Of the survey respondents who conducted either Google searches or social media searches:
Concerned about learning too much online?
Twenty-six percent were concerned about learning too much (For example, a candidate’s gender, religion, or race.)
Have your hiring decisions been influenced by what you found online?
Forty-one percent have been positively influenced to hire based on information they found online, while twenty-six percent have turned down a candidate based on what they found online.
Do you visit candidates’ social media pages (e.g., FaceBook pages) as part of your background checking procedures?
Nineteen percent of respondents indicated that they did visit candidates’ social media pages.
For those that do visit candidates' social media pages, overwhelmingly the HR department does the search.
Third party within the organization
Third party outside the organization
Of employers who search social media, most perform the search for finalists only.
For whom do you do a search?
All those who are contacted
All finalists for the position
Only those to whom a job has been offered
“Other responses” included the following:
Very few (fewer than 1%) of those who conduct social media searches ask for the applicant’s social media password.
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Do you conduct a Google or similar search?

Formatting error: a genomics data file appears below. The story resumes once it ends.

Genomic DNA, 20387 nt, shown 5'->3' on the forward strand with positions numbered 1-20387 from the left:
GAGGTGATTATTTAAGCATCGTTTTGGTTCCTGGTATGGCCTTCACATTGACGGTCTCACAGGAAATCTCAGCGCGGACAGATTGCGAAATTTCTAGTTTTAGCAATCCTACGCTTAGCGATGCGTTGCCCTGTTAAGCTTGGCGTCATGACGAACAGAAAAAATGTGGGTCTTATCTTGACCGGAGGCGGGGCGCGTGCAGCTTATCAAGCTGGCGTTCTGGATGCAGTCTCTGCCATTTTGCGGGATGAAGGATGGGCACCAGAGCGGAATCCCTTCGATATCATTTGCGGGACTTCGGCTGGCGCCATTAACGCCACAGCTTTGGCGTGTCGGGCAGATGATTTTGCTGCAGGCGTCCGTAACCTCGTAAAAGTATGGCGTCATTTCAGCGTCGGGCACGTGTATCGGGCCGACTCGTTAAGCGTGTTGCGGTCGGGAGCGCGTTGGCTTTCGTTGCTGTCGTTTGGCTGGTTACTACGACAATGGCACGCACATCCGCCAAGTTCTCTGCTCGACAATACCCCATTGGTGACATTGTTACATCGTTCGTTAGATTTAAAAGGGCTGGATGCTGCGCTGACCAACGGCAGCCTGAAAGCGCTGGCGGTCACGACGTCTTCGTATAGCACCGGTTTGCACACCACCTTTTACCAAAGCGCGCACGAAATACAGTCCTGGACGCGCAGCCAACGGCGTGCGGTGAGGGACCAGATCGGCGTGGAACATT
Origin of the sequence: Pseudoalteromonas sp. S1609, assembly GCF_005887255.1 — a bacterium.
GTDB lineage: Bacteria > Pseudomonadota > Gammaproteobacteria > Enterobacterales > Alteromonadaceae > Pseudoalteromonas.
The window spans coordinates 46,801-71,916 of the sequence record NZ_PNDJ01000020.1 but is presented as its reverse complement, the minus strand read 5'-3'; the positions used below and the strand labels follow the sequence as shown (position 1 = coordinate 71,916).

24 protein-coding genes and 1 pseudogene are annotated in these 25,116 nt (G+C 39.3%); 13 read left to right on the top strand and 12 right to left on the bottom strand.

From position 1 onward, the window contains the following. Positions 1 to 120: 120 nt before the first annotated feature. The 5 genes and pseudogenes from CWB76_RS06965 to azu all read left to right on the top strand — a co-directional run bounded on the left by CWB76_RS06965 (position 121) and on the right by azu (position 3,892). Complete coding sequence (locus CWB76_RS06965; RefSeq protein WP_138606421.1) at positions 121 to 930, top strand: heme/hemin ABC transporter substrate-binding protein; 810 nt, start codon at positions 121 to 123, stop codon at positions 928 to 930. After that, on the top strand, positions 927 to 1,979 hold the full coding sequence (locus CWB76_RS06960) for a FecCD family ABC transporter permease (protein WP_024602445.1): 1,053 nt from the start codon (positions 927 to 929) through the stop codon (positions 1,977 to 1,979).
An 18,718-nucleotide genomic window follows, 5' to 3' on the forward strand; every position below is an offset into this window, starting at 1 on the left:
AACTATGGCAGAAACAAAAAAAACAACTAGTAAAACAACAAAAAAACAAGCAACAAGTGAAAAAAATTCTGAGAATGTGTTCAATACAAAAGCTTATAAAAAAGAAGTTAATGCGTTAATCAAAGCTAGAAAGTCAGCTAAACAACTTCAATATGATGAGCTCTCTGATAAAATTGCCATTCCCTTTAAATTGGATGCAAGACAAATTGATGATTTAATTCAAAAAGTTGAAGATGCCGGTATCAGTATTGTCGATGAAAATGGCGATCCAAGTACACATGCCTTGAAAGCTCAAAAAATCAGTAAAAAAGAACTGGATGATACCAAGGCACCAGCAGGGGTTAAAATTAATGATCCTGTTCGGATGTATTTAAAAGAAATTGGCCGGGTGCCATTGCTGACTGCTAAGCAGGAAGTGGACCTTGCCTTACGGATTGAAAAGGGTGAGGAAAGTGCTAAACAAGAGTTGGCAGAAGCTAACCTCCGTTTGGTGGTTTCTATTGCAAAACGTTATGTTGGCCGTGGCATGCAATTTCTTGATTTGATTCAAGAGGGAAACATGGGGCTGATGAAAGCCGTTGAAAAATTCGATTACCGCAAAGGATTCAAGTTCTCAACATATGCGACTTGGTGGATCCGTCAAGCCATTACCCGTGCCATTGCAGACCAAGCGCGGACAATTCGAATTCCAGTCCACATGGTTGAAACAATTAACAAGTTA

Of those who do a social media search, the vast majority (80.5 percent) also conduct a Google or similar search on candidates.
Of those who do not conduct social media searches, only about 23.6 percent conduct a Google or similar search.
Comments tended to indicate a “sometimes” approach to doing Google or similar searches, for example:
For which candidates is the Google or similar search performed?
Who performs the Google or similar search?
As with the social media searches, most Google or similar searches are performed by the HR Department.
Who performs the Google search?
Internet background checks—yet another policy challenge for HR managers. Actually, our editors estimate that for most companies, there are 50 or so policies that need regular updating (or maybe need to be written). It's easy to let policies slide, but you can't afford to—your policies are your only hope for consistent and compliant management that avoids lawsuits.
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In all, SmartPolicies contains some 350 policies, arranged alphabetically from absenteeism and blogging to cell phone safety, EEO, voice mail, and workers' compensation. What's more, the CD format makes these policies easily customizable. Just add your company specifics or use as is.
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